I think he was wrong, because the scene explains some things that are obscure for the public, like the importance of the yellow ball and the role of the hotel manager in the plot. Wendy is in the hospital with her son. The manager visits her, apologizes for what happened, and invites her to live with him. She doesn't say yes or no. Then he goes into the hallway of the hospital, passes in front of Danny, who is playing on the ground with some toys. When he gets near the exit, he stops and says, 'I almost forgot, I have something for you.' And he pulls from his pocket the yellow ball that the twins had thrown at Danny. It bounces twice (we spent a whole day filming so it would bounce the right way), Danny catches it, looks at it, then lifts his eyes towards the hotel manager, stupefied, realizing that throughout the story he was aware of the mystery of the hotel. Ullman walks out the door with an evil smirk on his face and gets in his car with Jack in the back. There was a Hitchcockian side to this resolution, and you know that Kubrick was crazy about Hitchcock.
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There's a lot of errors on Vitali's part. For example, he ends up describing the aspect ratio situation wrong... he's confusing the video transfers with Kubrick preferring not to shoot in anamorphic formats like Panavision. Kubrick's widow mentioned in an interview that Kubrick actually wanted to participate in supplemental material after he retired (after Eyes Wide Shut), but it never happened obviously. I'm fairly sure that she hinted at Kubrick being interested in recording commentaries.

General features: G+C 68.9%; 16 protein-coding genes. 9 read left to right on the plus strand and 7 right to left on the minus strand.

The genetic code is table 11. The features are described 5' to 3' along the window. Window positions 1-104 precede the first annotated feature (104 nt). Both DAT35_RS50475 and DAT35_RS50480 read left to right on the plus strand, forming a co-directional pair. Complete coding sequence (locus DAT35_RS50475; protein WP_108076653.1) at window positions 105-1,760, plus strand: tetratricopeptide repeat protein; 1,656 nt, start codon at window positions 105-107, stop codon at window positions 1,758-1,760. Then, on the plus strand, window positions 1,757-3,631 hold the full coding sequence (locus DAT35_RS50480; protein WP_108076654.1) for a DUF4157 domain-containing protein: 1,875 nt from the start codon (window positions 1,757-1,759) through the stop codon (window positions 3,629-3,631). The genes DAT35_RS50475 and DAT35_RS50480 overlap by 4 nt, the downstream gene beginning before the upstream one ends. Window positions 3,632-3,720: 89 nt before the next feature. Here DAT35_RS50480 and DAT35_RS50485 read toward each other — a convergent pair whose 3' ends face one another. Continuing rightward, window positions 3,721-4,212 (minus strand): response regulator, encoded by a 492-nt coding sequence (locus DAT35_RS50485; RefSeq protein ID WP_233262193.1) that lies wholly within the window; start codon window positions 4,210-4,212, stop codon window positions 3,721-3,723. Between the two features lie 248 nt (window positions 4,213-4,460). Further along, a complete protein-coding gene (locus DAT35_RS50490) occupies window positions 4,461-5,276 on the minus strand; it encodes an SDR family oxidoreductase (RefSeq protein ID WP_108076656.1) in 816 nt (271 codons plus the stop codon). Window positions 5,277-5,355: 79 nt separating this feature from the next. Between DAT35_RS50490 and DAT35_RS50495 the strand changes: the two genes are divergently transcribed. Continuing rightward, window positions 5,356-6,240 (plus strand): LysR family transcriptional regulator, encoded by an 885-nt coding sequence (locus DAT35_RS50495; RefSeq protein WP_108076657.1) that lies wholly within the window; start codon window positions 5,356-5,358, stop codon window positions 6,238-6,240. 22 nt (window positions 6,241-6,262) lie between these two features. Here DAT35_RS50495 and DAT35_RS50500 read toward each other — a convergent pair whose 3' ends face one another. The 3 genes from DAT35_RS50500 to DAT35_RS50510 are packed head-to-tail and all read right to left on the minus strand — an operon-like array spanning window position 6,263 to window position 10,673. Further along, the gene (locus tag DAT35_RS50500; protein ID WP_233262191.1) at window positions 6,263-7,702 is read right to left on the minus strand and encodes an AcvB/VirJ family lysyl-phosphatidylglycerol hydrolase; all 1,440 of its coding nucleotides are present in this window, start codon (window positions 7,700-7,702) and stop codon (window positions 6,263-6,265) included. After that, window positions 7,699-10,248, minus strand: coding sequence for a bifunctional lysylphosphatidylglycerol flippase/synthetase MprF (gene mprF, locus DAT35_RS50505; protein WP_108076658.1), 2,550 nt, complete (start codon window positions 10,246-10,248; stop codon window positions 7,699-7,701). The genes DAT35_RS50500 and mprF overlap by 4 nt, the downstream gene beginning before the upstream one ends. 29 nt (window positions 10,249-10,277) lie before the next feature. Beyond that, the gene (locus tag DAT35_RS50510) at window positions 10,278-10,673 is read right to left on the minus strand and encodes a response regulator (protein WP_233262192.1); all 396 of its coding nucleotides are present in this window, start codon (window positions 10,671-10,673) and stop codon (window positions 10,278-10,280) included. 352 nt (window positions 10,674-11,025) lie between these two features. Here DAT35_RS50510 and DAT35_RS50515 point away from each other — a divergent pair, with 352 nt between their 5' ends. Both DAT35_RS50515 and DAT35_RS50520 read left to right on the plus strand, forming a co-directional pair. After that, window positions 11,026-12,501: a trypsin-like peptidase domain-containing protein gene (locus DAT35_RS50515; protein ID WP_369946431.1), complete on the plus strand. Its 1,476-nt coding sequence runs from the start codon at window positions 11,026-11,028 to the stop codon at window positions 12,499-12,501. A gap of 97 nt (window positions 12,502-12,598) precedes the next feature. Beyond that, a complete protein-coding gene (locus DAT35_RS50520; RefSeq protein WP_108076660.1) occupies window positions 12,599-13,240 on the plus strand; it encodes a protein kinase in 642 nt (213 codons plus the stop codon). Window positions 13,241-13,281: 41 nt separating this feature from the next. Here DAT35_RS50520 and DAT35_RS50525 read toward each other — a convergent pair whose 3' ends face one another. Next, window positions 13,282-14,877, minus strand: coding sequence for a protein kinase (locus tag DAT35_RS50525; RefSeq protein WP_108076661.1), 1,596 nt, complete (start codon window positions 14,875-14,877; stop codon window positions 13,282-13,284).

As for the Dr. Strangelove alternate ending, I'm fairly sure it's just lost. Columbia also lost the original negative. It only survives because Kubrick kept a pristine fine-grain positive in his personal collection (well, other than some grainy and dupey 4th generation prints in Columbia's collection). Columbia used to take horrible care of their films. The negative for Lawrence of Arabia was being stored in a 80 degree abandoned bowling alley at the time it was to be restored (back in 1988). From what I've heard, until their restoration program was started in the late 1980s, it's a miracle that so much of their library still survives.

Kubrick was quite the packrat, so the deleted Shining stuff is probably all there somewhere (either in his archive or at Warner Brothers). I mean, Charlie Chaplin insisted that hundreds of cans of outtakes from his films to be destroyed, yet they still exist.
"I was a perfect idiot to listen to you!"
"Listen here, there ain't nothing in this world that's perfect!"

- from The Bank Dick